Police officers get less proactive when they feel scrutiny

(Credit: Thomas Hawk/Flickr)

Public safety officers’ proactivity declines when they perceive negative public scrutiny, even if they are deeply motivated to help people, according to new research.

The researchers found that officers are less likely to proactively build relationships with community members and help solve their problems if they feel that the public does not understand the difficulties of their jobs.

“In the vast majority of jobs, it is really difficult for other people outside to understand your job, but people don’t realize how much this misunderstanding can actually influence the behavior of police officers,” says Shefali V. Patil, an assistant professor of management at the McCombs School of Business at the University of Texas at Austin.

The researchers asked 183 police officers across six agencies and 238 firefighters across eight stations in the southern United States about whether they believed the public understood the difficulties of their jobs. The researchers also surveyed the officers’ supervisors about their proactivity.

Supervisors were significantly less likely to rate as proactive the police officers and firefighters who said the public did not understand their jobs, even if their reason for doing their jobs is to help others.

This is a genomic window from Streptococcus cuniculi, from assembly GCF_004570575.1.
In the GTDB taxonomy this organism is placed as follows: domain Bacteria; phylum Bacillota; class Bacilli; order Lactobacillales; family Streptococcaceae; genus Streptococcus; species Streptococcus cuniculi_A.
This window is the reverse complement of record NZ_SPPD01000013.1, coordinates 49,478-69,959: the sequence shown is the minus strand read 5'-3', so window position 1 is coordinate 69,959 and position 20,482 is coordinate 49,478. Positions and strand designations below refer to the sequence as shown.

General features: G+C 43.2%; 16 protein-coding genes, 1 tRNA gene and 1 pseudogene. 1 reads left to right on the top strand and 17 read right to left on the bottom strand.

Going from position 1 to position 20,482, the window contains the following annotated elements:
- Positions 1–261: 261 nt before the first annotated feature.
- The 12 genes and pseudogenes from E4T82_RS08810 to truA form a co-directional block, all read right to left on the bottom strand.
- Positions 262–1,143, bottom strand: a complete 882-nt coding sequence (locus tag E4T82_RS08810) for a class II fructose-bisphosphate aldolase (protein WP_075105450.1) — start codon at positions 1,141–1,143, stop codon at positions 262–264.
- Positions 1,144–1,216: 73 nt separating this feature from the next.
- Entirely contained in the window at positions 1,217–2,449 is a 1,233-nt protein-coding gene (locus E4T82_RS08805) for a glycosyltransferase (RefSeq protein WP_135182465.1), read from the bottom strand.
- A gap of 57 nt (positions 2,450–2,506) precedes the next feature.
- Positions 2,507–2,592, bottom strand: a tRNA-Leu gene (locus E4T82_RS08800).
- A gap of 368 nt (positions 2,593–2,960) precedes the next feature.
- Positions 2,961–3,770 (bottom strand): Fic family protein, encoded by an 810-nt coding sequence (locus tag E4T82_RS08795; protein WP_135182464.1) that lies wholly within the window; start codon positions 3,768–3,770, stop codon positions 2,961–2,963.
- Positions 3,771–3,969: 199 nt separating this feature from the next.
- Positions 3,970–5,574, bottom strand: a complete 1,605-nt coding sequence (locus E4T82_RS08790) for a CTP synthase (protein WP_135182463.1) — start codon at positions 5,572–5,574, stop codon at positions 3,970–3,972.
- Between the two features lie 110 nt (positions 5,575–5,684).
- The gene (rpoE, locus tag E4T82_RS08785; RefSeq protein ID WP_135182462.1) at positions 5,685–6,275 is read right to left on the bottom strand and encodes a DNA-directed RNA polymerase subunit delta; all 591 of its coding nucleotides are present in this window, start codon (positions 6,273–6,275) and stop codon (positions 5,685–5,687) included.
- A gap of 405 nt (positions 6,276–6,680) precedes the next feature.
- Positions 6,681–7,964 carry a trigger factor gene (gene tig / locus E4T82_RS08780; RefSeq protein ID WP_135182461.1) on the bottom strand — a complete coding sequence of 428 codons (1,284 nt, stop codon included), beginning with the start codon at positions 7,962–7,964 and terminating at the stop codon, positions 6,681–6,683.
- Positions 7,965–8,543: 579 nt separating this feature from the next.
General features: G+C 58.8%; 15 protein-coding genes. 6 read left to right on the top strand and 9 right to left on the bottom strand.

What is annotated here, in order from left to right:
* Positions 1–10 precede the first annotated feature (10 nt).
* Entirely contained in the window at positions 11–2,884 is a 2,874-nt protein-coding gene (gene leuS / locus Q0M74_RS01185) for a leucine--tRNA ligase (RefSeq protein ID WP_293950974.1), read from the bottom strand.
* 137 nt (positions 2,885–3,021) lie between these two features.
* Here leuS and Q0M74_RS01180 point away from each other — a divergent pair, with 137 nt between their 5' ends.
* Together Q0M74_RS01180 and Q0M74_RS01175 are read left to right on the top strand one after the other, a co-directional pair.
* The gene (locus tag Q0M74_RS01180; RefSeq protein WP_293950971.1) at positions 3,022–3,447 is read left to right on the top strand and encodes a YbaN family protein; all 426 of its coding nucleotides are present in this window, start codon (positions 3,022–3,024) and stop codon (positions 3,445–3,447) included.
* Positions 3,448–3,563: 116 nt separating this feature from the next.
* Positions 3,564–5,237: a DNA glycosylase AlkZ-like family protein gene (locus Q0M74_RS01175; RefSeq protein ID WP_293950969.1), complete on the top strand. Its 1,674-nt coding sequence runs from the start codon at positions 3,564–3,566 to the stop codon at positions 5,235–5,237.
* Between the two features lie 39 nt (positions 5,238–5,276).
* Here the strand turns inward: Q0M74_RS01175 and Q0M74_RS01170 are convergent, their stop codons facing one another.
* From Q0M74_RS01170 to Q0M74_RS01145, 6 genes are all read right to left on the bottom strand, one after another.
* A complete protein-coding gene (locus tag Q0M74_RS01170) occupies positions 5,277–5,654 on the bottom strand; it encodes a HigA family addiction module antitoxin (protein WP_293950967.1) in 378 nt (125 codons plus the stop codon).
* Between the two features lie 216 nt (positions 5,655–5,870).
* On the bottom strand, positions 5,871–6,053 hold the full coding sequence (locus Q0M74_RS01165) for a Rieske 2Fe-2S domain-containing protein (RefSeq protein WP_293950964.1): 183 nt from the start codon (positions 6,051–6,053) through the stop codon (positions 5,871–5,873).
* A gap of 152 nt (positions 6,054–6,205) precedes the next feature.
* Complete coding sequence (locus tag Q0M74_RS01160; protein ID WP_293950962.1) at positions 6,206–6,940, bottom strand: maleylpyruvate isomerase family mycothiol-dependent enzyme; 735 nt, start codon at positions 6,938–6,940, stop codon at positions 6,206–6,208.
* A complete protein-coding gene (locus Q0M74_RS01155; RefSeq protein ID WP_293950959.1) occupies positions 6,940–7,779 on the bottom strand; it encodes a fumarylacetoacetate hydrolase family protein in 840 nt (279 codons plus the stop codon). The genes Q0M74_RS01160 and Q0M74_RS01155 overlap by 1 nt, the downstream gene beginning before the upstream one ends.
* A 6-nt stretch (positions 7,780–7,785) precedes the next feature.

“When proactive officers see something that’s happening in a local neighborhood, they get out of the patrol car and go to help somebody even though they don’t need to and nobody’s actually watching them,” Patil says. “But being less proactive would mean taking a less active role while on a shift and basically only doing what your boss tells you.”

Patil says that figuring out how to improve public perception is key to healing this rift. Officers who feel that the public respects and appreciates the difficulties and dangers of their profession are much more motivated to interact in positive ways with the people they serve.

“Our research is trying to show how important it is for us to take the next step to try to figure out how we can actually change the public image of law enforcement officers,” she says. “It’s also helping police officers believe that the public truly cares, and it’s just not lip service.”

The research appears in Organizational Behavior and Human Decision Processes. R. David Lebel from the University of Pittsburgh is a coauthor of the paper.

Source: University of Texas at Austin